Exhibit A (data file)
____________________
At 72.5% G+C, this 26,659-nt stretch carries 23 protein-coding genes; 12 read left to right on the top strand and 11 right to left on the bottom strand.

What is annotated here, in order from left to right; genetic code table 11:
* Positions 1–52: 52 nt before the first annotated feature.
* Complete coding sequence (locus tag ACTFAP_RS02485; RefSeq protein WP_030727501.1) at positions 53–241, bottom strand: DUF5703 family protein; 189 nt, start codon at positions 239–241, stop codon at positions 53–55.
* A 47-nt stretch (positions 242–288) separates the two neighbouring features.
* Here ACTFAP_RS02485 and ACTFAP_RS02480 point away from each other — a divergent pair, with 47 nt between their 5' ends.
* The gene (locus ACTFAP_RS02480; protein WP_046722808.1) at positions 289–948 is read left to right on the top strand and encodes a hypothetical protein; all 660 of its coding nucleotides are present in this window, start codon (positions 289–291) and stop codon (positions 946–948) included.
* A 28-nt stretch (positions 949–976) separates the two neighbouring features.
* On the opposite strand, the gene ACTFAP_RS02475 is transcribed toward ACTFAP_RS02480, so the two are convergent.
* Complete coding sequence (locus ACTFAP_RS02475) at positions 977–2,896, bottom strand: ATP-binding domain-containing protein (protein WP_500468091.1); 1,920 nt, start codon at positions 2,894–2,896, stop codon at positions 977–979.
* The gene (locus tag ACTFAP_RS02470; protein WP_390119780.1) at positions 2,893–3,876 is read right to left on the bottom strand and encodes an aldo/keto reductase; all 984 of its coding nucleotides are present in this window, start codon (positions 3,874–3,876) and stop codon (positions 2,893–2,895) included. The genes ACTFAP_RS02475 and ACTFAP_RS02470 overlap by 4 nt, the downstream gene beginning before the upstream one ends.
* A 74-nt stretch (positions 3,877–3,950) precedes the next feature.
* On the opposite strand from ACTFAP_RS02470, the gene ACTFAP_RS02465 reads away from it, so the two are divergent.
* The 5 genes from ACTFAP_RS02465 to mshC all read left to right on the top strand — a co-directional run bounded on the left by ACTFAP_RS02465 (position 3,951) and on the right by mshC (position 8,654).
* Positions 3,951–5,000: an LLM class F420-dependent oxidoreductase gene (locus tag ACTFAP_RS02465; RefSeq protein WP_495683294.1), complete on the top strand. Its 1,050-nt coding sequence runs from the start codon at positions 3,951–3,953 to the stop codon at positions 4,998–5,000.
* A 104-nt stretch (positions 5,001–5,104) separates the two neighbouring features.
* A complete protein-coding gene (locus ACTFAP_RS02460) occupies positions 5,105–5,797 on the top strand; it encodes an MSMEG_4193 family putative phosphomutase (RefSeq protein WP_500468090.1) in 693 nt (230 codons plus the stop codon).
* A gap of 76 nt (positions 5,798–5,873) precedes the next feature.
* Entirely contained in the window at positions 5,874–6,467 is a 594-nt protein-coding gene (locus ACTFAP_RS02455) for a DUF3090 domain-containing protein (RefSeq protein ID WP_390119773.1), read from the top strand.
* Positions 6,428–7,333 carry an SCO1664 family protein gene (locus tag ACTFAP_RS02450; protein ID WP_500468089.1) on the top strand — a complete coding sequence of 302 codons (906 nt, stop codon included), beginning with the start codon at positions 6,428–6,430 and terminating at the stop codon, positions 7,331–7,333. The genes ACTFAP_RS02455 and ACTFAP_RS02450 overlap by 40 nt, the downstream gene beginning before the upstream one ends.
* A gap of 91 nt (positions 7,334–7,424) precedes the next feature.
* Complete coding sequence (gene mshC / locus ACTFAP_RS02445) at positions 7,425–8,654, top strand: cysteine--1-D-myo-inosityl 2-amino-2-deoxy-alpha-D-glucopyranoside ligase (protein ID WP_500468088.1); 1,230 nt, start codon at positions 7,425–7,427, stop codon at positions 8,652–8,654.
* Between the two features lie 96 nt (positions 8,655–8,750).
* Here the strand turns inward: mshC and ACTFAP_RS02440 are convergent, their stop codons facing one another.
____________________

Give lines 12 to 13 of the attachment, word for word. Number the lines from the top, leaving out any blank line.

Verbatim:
* A 74-nt stretch (positions 3,877–3,950) precedes the next feature.
* On the opposite strand from ACTFAP_RS02470, the gene ACTFAP_RS02465 reads away from it, so the two are divergent.